A Symphony of Surfaces
George Săbău’s Fragmentarium (1985-1990)Vol. 122 (February 2022) by Zoe Aiano
The Kinema Ikon collective based in the Romanian city of Arad first came about in 1970 as a workshop dedicated to the production of experimental film, and still lives on today in an altered, more expansive form, often focused on digital and hybrid work. Carefully tiptoeing around the various ideological pitfalls inherent to cultural production in the Ceaușescu era, over the course of two decades the group managed to maintain a steady output of short works marked by a dialogue with international avant-garde movements, in defiance of the country’s relative artistic isolation at that time.
This was made possible thanks to the shrewd negotiations of the group’s founder George Săbău, who struck a deal with the state whereby he secured access to the necessary equipment and film stock in exchange for producing a number of politically compliant documentaries. Not limiting himself to a supervisory or didactic capacity, Săbău himself also actively participated in the actual filmmaking. One example that typifies the level of accomplishment, playfulness and also engagement with a range of twentieth century canons is Fragmentarium, made in the final stretch of the collective’s first phase, between 1985 and 1990.
True to the title, the film consists entirely of extreme close-ups of a variety of surfaces strung together to form a haptic montage. Some of the images are zoomed-in to the point of abstraction, divorcing the objects from their standard context and thereby privileging their textural and tactile qualities over their functionality. The objects in question vary between the natural and the manmade, and include a drain grate, plants, rocks, various types of machinery and several things that are unidentifiable. The only human presence is represented by shots of skin, filmed close enough to reveal the rough ridges of the dermis, placing the same value on living matter as every other inanimate material surface.
Despite the lack of narrative or explanatory context, the film can be roughly divided into three parts. It starts off focusing on the textural aspect of the images, with static shots of unmoving objects, the stillness only broken by means of focus pulls and the gentle sway of the handheld camera. The rhythm of the editing is emphasized by the soundtrack, which features a slow, echoing beat and a repetitive refrain played on a jaw harp. As the tempo of the music gradually increases, movements start to appear in the images, both within the frame and through movement of the camera. An elemental theme appears, with dripping rain and flickering flames. The machinery whirs into action and the human skin is flexed as the montage slowly crescendos. This then culminates in a frenzied peak, the subjects now exclusively being industrial mechanisms in action, spinning, thrusting, sliding. Often, the shots are super-imposed over one another through dissolves, heightening the kinetic impulse, while the music also becomes more abstracted, electronic, and chaotic.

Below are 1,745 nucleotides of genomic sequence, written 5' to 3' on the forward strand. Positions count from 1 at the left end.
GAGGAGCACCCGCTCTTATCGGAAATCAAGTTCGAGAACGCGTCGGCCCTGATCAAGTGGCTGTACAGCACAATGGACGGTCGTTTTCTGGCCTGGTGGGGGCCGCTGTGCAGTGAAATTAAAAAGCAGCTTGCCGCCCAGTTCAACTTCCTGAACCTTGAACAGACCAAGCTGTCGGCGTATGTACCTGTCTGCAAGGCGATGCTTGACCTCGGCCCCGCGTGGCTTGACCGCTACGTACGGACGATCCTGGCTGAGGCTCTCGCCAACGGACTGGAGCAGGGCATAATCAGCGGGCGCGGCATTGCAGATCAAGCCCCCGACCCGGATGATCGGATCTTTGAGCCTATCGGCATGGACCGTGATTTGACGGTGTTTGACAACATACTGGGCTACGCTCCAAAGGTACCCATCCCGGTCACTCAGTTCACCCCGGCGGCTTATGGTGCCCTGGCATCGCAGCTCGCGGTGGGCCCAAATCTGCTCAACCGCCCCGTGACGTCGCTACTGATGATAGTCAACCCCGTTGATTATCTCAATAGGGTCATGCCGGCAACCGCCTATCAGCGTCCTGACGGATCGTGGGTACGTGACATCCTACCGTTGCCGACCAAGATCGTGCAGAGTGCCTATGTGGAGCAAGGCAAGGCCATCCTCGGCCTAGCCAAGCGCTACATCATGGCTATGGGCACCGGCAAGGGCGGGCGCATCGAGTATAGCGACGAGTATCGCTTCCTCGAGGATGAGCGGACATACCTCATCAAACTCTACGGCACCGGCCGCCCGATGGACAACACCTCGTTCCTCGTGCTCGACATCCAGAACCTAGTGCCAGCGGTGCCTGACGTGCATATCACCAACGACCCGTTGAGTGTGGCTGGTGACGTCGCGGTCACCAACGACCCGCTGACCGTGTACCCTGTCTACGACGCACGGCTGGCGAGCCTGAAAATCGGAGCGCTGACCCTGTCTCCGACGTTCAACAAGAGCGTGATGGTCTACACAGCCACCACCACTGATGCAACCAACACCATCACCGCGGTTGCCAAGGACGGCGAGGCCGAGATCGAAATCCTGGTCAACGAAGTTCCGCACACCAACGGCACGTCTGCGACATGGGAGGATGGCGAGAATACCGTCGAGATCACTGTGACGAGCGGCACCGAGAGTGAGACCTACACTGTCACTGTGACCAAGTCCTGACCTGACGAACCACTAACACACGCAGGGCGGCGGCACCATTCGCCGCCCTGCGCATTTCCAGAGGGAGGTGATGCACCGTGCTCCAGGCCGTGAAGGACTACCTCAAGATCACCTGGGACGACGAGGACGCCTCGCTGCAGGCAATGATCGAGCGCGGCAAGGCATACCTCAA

The whole film could easily be read as a love letter to early twentieth century film and art. Especially at the beginning, the framing and cinematography are distinctively evocative of Dadaism and Surrealism from the 1920s, in particular Man Ray, given the occasional soft glowing chiaroscuro and plays on reflectivity and rough juxtaposed with smooth. In its entirety, the piece could be viewed as a city symphony on a macro level, venerating the banal and everyday by literally aggrandizing it on screen.
Of course, the most obvious comparison for the frenetic machinery sequence has to be Dziga Vertov and his rhythmic montage. However, the important difference between the two is the ideological intent. Vertov was very explicitly and pointedly attempting to construct an image of societal utopia achieved through a symbiosis between people and industry, which he then hoped to reify through his filmmaking. In Săbău’s film, however, humans and even human society are almost entirely absent. His ‘ballet mécanique’ stays within the realm of the machines, giving them an autonomy and expressivity detached from any kind of functionality. Moreover, it’s significant that the machine elements come to dominate over the organic, which gets entirely left behind.
It’s possible that Săbău was leveraging these references to make some point of his own. However, it’s equally possible he was simply reveling in the joy and beauty of this play of images, which undoubtedly stands up on its own. What is intriguing to consider is the 5-year time span given for the release date, especially considering the context that the group’s films were made possible by making propagandistic documentaries. Perhaps this extended period refers to the time the director gathered the visuals individually without having any clear intention of what to do with them, or perhaps he spent the five years re-editing them until he found his preferred form. Either way, the film must in some way be a response to the forced exposure to industrial environments, and it certainly feels more celebratory than pejorative.